I've drawn up a press release providing further details of my discoveries in relation to the Vinland Map. It's been sent to a few news outlets, where I fully expect it to vanish without trace! However, the information will hopefully be of interest to some here.
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GLASGOW, SCOTLAND, May 21 2013 - New light has been shed upon the controversial Vinland Map, a document once hailed as the earliest known representation of America.
The map emerged onto the international book market in 1957, with no clear information as to its provenance. In 1965, a group of three experts from Yale University and the British Museum concluded that the map dated from around 1440, some fifty years before the voyages of Christopher Columbus. Its depiction of North America was said to derive from Norse accounts of explorations in the region. Publication of the Yale study enraged vocal supporters of Columbus, and the authenticity of the map was soon challenged on scientific and other grounds.
Now an independent researcher has investigated the background of two authentic medieval manuscripts known as the Tartar Relation and the Speculum Historiale, with which the map was bound. In a remarkable twist, it turns out that these manuscripts were displayed in public in the late nineteenth century - at an exhibition commemorating the discovery of America by Christopher Columbus.
“The historical irony is breathtaking,” says John Paul Floyd, 43, from Glasgow, who is currently completing a book on the subject. “The documents feature in the catalogue of the Exposición Histórico-Europea, held in Madrid in 1892-93 . The aim of the exhibition was to illustrate the richness of European civilisation around the time of the Columbus expedition. It is evident that there was still no map associated with the documents at that time.”
Floyd has uncovered another reference to the documents in a 1926 book, which contains historical source material collected by a Spanish priest and scholar, Cristóbal Pérez Pastor . He believes that Pérez Pastor examined the manuscripts at the Madrid exhibition, and that the priest's description can be used to show that the very piece of parchment on which the map was later drawn was present in the volume at the time.
Crucially, the manuscripts were supplied to the Madrid exhibition by the Cathedral Church of Zaragoza. Hundreds of rare books and manuscripts are known to have been stolen from Zaragoza Cathedral Library in the 1950's. Enzo Ferrajoli, the Spanish-based Italian dealer who sold the Vinland Map in 1957, was later convicted in connection with the thefts.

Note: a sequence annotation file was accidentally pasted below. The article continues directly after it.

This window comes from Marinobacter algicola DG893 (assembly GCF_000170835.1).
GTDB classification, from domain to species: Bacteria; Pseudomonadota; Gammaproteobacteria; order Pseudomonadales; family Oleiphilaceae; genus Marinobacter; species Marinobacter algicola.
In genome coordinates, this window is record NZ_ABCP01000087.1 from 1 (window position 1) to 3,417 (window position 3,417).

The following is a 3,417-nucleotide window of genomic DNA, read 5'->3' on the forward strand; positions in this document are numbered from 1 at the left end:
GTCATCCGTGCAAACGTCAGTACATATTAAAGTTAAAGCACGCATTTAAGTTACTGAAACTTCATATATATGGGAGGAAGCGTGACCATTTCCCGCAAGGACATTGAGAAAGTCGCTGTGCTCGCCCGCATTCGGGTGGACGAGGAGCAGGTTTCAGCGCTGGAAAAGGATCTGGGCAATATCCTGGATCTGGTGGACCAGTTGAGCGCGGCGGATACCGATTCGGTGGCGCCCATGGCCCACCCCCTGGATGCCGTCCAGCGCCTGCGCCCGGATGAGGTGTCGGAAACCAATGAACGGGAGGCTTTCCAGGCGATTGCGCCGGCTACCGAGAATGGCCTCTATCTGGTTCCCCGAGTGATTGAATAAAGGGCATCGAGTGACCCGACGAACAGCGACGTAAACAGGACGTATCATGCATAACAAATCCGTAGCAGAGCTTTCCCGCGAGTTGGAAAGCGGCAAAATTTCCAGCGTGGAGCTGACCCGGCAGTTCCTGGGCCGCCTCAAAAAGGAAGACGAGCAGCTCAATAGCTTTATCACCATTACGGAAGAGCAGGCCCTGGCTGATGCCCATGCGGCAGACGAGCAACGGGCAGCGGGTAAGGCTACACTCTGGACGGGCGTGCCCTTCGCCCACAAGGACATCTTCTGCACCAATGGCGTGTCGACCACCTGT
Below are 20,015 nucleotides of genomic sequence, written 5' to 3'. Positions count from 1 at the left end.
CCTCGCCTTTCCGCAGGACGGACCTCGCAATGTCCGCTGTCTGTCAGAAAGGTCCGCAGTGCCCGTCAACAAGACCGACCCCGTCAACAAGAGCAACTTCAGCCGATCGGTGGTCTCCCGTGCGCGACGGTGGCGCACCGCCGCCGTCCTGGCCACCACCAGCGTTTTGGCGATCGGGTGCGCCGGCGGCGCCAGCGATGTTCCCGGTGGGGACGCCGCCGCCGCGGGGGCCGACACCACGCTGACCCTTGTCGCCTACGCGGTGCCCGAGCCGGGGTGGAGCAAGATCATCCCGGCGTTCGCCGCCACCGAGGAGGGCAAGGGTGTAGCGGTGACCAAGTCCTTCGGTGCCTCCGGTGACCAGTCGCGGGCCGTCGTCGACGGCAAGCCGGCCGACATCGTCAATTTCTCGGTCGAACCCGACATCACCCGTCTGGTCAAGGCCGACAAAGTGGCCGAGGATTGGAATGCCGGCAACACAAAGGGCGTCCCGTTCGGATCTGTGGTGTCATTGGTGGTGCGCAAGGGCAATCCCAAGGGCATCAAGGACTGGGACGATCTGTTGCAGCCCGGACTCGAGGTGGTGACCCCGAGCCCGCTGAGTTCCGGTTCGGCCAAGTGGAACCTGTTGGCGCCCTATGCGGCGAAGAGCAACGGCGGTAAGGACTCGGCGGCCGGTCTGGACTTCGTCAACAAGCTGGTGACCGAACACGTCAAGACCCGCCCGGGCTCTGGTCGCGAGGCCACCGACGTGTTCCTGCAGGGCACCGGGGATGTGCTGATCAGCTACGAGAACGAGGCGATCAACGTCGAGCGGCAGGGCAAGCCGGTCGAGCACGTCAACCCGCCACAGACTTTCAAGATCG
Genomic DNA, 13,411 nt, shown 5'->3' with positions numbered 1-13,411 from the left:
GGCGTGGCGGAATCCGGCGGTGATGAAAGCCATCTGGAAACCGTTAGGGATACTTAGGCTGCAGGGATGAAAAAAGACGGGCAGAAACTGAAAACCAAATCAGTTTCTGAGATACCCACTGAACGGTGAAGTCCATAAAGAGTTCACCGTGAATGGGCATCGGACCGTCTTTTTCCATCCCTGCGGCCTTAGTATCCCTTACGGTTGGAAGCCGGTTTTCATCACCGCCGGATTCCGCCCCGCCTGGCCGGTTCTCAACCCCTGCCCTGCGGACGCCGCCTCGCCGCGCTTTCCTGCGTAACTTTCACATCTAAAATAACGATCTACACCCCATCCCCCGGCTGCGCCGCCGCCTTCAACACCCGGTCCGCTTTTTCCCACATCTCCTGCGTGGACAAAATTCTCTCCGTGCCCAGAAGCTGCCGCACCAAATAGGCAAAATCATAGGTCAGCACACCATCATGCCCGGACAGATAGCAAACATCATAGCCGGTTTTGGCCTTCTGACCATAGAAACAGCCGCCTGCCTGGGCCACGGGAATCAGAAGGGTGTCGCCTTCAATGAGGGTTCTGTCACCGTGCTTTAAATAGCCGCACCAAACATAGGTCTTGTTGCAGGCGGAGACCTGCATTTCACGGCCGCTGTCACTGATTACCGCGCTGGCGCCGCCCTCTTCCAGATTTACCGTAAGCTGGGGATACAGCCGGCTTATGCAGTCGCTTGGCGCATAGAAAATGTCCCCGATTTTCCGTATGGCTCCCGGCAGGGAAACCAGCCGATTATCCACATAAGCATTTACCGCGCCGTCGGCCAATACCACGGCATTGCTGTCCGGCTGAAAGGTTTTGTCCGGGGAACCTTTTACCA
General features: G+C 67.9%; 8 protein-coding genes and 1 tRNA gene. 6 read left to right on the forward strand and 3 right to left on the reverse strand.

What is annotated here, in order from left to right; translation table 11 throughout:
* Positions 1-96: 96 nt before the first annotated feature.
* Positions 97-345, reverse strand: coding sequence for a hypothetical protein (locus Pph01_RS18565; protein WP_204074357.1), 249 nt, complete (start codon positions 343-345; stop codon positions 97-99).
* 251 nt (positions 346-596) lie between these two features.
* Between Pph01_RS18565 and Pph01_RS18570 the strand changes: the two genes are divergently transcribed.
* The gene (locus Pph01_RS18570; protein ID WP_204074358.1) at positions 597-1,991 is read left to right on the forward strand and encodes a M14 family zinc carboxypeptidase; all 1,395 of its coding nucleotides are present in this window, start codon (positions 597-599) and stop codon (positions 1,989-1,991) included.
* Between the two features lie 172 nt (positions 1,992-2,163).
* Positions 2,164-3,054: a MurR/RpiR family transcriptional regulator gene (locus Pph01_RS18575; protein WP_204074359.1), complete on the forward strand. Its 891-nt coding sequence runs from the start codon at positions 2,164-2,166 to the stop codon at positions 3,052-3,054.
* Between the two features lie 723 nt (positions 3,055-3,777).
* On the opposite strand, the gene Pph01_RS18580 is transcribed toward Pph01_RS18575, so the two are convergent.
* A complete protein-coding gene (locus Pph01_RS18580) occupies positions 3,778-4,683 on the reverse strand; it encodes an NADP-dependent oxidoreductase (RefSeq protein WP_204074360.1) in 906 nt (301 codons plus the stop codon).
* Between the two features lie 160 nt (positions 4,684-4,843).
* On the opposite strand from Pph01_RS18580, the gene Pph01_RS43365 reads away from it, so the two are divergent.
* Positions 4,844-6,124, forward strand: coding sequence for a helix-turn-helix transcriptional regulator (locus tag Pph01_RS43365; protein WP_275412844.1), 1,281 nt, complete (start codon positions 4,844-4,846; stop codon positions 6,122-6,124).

“The fate of the Zaragozan items raises disturbing ethical questions” says John Paul Floyd, who has studied the case closely. “Many were acquired by respectable institutions which refused point-blank to return them. British Museum archival records from the 1960s reveal that the authorities chose not to inform the Spanish Embassy of the fact that some of its recent acquisitions could be traced back to Ferrajoli.”
Not content with resolving the issue of provenance, Floyd also claims to have identified the cartographical source used by the forger. “Experts have long been aware of similarities between the Vinland Map and a 1436 world map attributed to the Venetian cartographer Andrea Bianco. What nobody has realised until now is that the forger actually relied upon a 1782 engraving of the Bianco map, which differs slightly from the original . To take an example, the engraving shows a small branched projection on the southern border of the Black Sea. This projection doesn't appear in Bianco - but it does feature in the Vinland Map.”
 Exposición Histórico-Europea, 1892 á 1893: Catálogo General (Madrid: Establecimiento Tipográfico de Fortanet, 1893). Sala X: Excmo. Cabildo Metropolitano de Zaragoza, no. 53.
 Cristóbal Pérez Pastor, [Emilio Cotarelo, ed.], Noticias y documentos relativos á la historia y literatura españolas, recogidos por D. Cristóbal Pérez Pastor, Individuo electo de la Real Academia Española, Tomo III [= Memorias de la Real Academia Española, Tomo XII] (Madrid:Tipografía de la Revista de Archivos, Bibliotecas y Museos, 1926), 89.
 Vincenzio Formaleoni, Illustrazione di due Carte Antiche della Biblioteca di S. Marco , published together with his Saggio sulla nautica antica de' Veneziani
Con una illustrazione d'alcune carte idrografiche antiché della biblioteca di S Marco, che dimostrano l'isole Antille prima della scoperta di Cristoforo Colombo (Venice: Formaleoni, 1783).
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A couple of further remarks. At first sight, the Pérez Pastor reference gives the impression that the scholar encountered the Speculum-Tartar Relation codex in the church archives of Palencia, in north-northeast Spain. However, there are very strong objective reasons (which I set out fully in my book) for believing that the editor was mistaken on this point. In any case,it is certain that both of the pre-1957 references relate to the manuscripts which are now at Yale.
The Formaleoni engraving was reproduced in the collections of Santarem and Nordenskiöld. The curious depiction of the Sea of Marmara in the Vinland Map is due to the fact that a decorative icon in the Formaleoni engraving obscures the rest of the sea (in the Bianco map itself, the sea is visible beneath the icon). There are other instances in which creator of the Vinland Map blundered in copying Formaleoni's careless deviations from Bianco.